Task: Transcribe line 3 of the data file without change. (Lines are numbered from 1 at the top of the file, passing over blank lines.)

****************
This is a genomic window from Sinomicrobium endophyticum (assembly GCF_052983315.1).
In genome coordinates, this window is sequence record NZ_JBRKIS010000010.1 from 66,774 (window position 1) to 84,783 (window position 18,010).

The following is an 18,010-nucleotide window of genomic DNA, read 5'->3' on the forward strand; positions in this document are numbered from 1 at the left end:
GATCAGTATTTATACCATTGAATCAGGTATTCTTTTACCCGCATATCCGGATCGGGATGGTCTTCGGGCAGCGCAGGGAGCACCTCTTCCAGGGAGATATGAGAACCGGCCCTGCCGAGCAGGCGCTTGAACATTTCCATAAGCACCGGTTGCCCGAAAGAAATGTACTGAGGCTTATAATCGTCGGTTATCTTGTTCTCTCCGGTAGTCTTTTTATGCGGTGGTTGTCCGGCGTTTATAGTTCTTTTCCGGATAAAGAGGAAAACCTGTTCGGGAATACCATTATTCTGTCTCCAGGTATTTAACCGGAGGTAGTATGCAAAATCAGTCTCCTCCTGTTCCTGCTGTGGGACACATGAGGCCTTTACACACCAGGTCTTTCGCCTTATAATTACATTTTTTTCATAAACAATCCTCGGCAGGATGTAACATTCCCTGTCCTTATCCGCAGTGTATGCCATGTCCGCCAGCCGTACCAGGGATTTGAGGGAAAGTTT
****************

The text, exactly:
The following is an 18,010-nucleotide window of genomic DNA, read 5'->3' on the forward strand; positions in this document are numbered from 1 at the left end: